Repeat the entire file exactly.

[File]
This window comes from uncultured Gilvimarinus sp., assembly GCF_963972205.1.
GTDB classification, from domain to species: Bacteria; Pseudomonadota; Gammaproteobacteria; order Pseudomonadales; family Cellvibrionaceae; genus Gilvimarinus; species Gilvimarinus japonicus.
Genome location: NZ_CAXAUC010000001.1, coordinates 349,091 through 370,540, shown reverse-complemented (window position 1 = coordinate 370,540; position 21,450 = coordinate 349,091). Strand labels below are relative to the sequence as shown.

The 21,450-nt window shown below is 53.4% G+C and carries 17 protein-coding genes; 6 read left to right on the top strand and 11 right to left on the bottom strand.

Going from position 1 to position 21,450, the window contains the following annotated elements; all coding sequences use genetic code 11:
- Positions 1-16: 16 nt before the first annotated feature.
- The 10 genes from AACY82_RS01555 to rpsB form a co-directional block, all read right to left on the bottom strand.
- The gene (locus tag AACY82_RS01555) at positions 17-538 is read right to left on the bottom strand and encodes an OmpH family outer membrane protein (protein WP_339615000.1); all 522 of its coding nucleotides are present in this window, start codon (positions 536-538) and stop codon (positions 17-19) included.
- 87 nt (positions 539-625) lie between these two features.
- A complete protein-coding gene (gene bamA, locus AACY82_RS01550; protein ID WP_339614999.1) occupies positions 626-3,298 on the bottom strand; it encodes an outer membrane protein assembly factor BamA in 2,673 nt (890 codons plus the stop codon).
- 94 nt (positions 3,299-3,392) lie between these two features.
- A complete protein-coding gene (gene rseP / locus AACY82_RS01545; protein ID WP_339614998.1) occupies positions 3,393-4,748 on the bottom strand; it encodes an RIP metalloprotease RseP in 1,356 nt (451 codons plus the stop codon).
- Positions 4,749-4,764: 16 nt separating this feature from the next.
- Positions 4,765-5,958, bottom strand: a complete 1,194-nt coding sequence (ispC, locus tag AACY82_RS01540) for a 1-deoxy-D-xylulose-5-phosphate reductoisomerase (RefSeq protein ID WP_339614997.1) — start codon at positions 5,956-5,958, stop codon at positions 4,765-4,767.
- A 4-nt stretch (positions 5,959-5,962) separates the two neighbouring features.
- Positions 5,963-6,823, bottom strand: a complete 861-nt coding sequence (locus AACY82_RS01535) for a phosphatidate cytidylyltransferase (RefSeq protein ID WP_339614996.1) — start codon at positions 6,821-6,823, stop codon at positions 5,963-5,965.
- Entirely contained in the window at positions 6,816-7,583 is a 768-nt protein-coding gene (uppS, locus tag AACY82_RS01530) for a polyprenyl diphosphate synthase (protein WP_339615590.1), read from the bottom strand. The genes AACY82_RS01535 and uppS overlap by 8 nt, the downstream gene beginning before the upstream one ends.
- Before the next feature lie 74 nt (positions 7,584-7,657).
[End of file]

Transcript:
This window comes from uncultured Gilvimarinus sp., assembly GCF_963972205.1.
GTDB classification, from domain to species: Bacteria; Pseudomonadota; Gammaproteobacteria; order Pseudomonadales; family Cellvibrionaceae; genus Gilvimarinus; species Gilvimarinus japonicus.
Genome location: NZ_CAXAUC010000001.1, coordinates 349,091 through 370,540, shown reverse-complemented (window position 1 = coordinate 370,540; position 21,450 = coordinate 349,091). Strand labels below are relative to the sequence as shown.

The 21,450-nt window shown below is 53.4% G+C and carries 17 protein-coding genes; 6 read left to right on the top strand and 11 right to left on the bottom strand.

Going from position 1 to position 21,450, the window contains the following annotated elements; all coding sequences use genetic code 11:
- Positions 1-16: 16 nt before the first annotated feature.
- The 10 genes from AACY82_RS01555 to rpsB form a co-directional block, all read right to left on the bottom strand.
- The gene (locus tag AACY82_RS01555) at positions 17-538 is read right to left on the bottom strand and encodes an OmpH family outer membrane protein (protein WP_339615000.1); all 522 of its coding nucleotides are present in this window, start codon (positions 536-538) and stop codon (positions 17-19) included.
- 87 nt (positions 539-625) lie between these two features.
- A complete protein-coding gene (gene bamA, locus AACY82_RS01550; protein ID WP_339614999.1) occupies positions 626-3,298 on the bottom strand; it encodes an outer membrane protein assembly factor BamA in 2,673 nt (890 codons plus the stop codon).
- 94 nt (positions 3,299-3,392) lie between these two features.
- A complete protein-coding gene (gene rseP / locus AACY82_RS01545; protein ID WP_339614998.1) occupies positions 3,393-4,748 on the bottom strand; it encodes an RIP metalloprotease RseP in 1,356 nt (451 codons plus the stop codon).
- Positions 4,749-4,764: 16 nt separating this feature from the next.
- Positions 4,765-5,958, bottom strand: a complete 1,194-nt coding sequence (ispC, locus tag AACY82_RS01540) for a 1-deoxy-D-xylulose-5-phosphate reductoisomerase (RefSeq protein ID WP_339614997.1) — start codon at positions 5,956-5,958, stop codon at positions 4,765-4,767.
- A 4-nt stretch (positions 5,959-5,962) separates the two neighbouring features.
- Positions 5,963-6,823, bottom strand: a complete 861-nt coding sequence (locus AACY82_RS01535) for a phosphatidate cytidylyltransferase (RefSeq protein ID WP_339614996.1) — start codon at positions 6,821-6,823, stop codon at positions 5,963-5,965.
- Entirely contained in the window at positions 6,816-7,583 is a 768-nt protein-coding gene (uppS, locus tag AACY82_RS01530) for a polyprenyl diphosphate synthase (protein WP_339615590.1), read from the bottom strand. The genes AACY82_RS01535 and uppS overlap by 8 nt, the downstream gene beginning before the upstream one ends.
- Before the next feature lie 74 nt (positions 7,584-7,657).